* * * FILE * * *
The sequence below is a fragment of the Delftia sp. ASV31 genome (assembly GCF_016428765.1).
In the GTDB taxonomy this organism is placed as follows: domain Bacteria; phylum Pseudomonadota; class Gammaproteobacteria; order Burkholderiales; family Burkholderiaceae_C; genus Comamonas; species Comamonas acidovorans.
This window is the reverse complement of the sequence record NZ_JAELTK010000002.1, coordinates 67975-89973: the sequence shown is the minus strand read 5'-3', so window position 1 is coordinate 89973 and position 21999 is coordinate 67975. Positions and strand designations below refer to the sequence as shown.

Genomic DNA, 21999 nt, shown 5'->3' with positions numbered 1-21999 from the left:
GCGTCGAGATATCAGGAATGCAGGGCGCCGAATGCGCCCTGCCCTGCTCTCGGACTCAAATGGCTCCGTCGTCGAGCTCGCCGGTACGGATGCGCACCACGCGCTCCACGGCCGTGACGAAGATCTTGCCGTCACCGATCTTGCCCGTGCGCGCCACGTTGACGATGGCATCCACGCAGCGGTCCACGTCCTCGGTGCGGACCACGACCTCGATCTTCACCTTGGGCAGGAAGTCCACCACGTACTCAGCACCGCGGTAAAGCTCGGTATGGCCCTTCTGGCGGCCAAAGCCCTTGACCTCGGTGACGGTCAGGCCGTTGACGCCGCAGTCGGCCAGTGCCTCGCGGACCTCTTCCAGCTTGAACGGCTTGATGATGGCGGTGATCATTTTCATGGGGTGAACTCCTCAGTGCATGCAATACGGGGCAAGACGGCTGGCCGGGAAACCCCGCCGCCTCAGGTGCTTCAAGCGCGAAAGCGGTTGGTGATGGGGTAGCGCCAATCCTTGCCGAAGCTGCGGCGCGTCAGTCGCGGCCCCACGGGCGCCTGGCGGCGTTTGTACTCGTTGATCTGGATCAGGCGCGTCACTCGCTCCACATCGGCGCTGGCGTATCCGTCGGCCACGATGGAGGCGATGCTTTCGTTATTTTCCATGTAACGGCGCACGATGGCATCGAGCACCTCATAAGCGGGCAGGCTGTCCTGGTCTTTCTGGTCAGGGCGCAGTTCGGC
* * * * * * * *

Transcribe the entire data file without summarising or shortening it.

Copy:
The sequence below is a fragment of the Delftia sp. ASV31 genome (assembly GCF_016428765.1).
In the GTDB taxonomy this organism is placed as follows: domain Bacteria; phylum Pseudomonadota; class Gammaproteobacteria; order Burkholderiales; family Burkholderiaceae_C; genus Comamonas; species Comamonas acidovorans.
This window is the reverse complement of the sequence record NZ_JAELTK010000002.1, coordinates 67975-89973: the sequence shown is the minus strand read 5'-3', so window position 1 is coordinate 89973 and position 21999 is coordinate 67975. Positions and strand designations below refer to the sequence as shown.

Genomic DNA, 21999 nt, shown 5'->3' with positions numbered 1-21999 from the left:
GCGTCGAGATATCAGGAATGCAGGGCGCCGAATGCGCCCTGCCCTGCTCTCGGACTCAAATGGCTCCGTCGTCGAGCTCGCCGGTACGGATGCGCACCACGCGCTCCACGGCCGTGACGAAGATCTTGCCGTCACCGATCTTGCCCGTGCGCGCCACGTTGACGATGGCATCCACGCAGCGGTCCACGTCCTCGGTGCGGACCACGACCTCGATCTTCACCTTGGGCAGGAAGTCCACCACGTACTCAGCACCGCGGTAAAGCTCGGTATGGCCCTTCTGGCGGCCAAAGCCCTTGACCTCGGTGACGGTCAGGCCGTTGACGCCGCAGTCGGCCAGTGCCTCGCGGACCTCTTCCAGCTTGAACGGCTTGATGATGGCGGTGATCATTTTCATGGGGTGAACTCCTCAGTGCATGCAATACGGGGCAAGACGGCTGGCCGGGAAACCCCGCCGCCTCAGGTGCTTCAAGCGCGAAAGCGGTTGGTGATGGGGTAGCGCCAATCCTTGCCGAAGCTGCGGCGCGTCAGTCGCGGCCCCACGGGCGCCTGGCGGCGTTTGTACTCGTTGATCTGGATCAGGCGCGTCACTCGCTCCACATCGGCGCTGGCGTATCCGTCGGCCACGATGGAGGCGATGCTTTCGTTATTTTCCATGTAACGGCGCACGATGGCATCGAGCACCTCATAAGCGGGCAGGCTGTCCTGGTCTTTCTGGTCAGGGCGCAGTTCGGC